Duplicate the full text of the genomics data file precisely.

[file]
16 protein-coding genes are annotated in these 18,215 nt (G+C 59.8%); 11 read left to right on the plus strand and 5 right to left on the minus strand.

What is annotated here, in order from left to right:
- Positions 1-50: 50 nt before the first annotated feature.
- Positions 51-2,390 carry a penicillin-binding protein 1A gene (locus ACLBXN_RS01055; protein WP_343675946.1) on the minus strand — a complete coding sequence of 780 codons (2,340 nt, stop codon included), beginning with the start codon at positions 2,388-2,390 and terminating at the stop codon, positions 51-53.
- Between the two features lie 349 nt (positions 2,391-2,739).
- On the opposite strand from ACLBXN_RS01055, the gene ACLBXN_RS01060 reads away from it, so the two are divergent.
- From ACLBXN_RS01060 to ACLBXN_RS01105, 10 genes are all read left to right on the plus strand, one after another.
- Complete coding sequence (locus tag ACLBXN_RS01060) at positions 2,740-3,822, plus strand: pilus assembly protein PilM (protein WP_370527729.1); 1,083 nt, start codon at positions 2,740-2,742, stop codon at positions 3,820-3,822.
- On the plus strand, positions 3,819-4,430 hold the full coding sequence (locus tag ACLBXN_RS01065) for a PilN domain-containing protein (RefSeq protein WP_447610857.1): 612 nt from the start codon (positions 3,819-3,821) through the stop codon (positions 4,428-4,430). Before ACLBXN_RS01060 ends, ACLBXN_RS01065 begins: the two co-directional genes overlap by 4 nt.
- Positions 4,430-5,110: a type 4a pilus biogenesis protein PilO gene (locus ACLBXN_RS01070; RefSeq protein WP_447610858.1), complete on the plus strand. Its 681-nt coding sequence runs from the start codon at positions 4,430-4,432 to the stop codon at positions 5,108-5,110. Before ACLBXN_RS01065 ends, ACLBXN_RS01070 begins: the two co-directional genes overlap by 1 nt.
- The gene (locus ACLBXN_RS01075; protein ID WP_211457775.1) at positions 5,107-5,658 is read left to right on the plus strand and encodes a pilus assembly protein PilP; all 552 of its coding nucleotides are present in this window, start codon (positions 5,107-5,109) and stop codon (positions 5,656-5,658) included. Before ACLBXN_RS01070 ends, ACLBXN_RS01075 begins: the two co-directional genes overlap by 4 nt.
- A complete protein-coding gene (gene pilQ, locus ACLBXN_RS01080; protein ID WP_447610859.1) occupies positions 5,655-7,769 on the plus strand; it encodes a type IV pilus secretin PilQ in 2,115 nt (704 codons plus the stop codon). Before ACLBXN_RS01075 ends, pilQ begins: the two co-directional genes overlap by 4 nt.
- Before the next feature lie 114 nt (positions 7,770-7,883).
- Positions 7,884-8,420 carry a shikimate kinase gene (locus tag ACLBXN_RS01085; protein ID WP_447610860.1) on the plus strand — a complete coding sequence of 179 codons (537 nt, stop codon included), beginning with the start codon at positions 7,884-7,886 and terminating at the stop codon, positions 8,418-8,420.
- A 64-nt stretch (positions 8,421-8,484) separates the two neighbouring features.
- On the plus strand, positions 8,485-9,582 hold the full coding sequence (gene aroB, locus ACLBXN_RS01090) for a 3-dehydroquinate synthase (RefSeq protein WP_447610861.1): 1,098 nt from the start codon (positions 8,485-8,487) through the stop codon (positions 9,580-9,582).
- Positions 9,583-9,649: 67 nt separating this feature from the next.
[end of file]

16 protein-coding genes are annotated in these 18,215 nt (G+C 59.8%); 11 read left to right on the plus strand and 5 right to left on the minus strand.

What is annotated here, in order from left to right:
- Positions 1-50: 50 nt before the first annotated feature.
- Positions 51-2,390 carry a penicillin-binding protein 1A gene (locus ACLBXN_RS01055; protein WP_343675946.1) on the minus strand — a complete coding sequence of 780 codons (2,340 nt, stop codon included), beginning with the start codon at positions 2,388-2,390 and terminating at the stop codon, positions 51-53.
- Between the two features lie 349 nt (positions 2,391-2,739).
- On the opposite strand from ACLBXN_RS01055, the gene ACLBXN_RS01060 reads away from it, so the two are divergent.
- From ACLBXN_RS01060 to ACLBXN_RS01105, 10 genes are all read left to right on the plus strand, one after another.
- Complete coding sequence (locus tag ACLBXN_RS01060) at positions 2,740-3,822, plus strand: pilus assembly protein PilM (protein WP_370527729.1); 1,083 nt, start codon at positions 2,740-2,742, stop codon at positions 3,820-3,822.
- On the plus strand, positions 3,819-4,430 hold the full coding sequence (locus tag ACLBXN_RS01065) for a PilN domain-containing protein (RefSeq protein WP_447610857.1): 612 nt from the start codon (positions 3,819-3,821) through the stop codon (positions 4,428-4,430). Before ACLBXN_RS01060 ends, ACLBXN_RS01065 begins: the two co-directional genes overlap by 4 nt.
- Positions 4,430-5,110: a type 4a pilus biogenesis protein PilO gene (locus ACLBXN_RS01070; RefSeq protein WP_447610858.1), complete on the plus strand. Its 681-nt coding sequence runs from the start codon at positions 4,430-4,432 to the stop codon at positions 5,108-5,110. Before ACLBXN_RS01065 ends, ACLBXN_RS01070 begins: the two co-directional genes overlap by 1 nt.
- The gene (locus ACLBXN_RS01075; protein ID WP_211457775.1) at positions 5,107-5,658 is read left to right on the plus strand and encodes a pilus assembly protein PilP; all 552 of its coding nucleotides are present in this window, start codon (positions 5,107-5,109) and stop codon (positions 5,656-5,658) included. Before ACLBXN_RS01070 ends, ACLBXN_RS01075 begins: the two co-directional genes overlap by 4 nt.
- A complete protein-coding gene (gene pilQ, locus ACLBXN_RS01080; protein ID WP_447610859.1) occupies positions 5,655-7,769 on the plus strand; it encodes a type IV pilus secretin PilQ in 2,115 nt (704 codons plus the stop codon). Before ACLBXN_RS01075 ends, pilQ begins: the two co-directional genes overlap by 4 nt.
- Before the next feature lie 114 nt (positions 7,770-7,883).
- Positions 7,884-8,420 carry a shikimate kinase gene (locus tag ACLBXN_RS01085; protein ID WP_447610860.1) on the plus strand — a complete coding sequence of 179 codons (537 nt, stop codon included), beginning with the start codon at positions 7,884-7,886 and terminating at the stop codon, positions 8,418-8,420.
- A 64-nt stretch (positions 8,421-8,484) separates the two neighbouring features.
- On the plus strand, positions 8,485-9,582 hold the full coding sequence (gene aroB, locus ACLBXN_RS01090) for a 3-dehydroquinate synthase (RefSeq protein WP_447610861.1): 1,098 nt from the start codon (positions 8,485-8,487) through the stop codon (positions 9,580-9,582).
- Positions 9,583-9,649: 67 nt separating this feature from the next.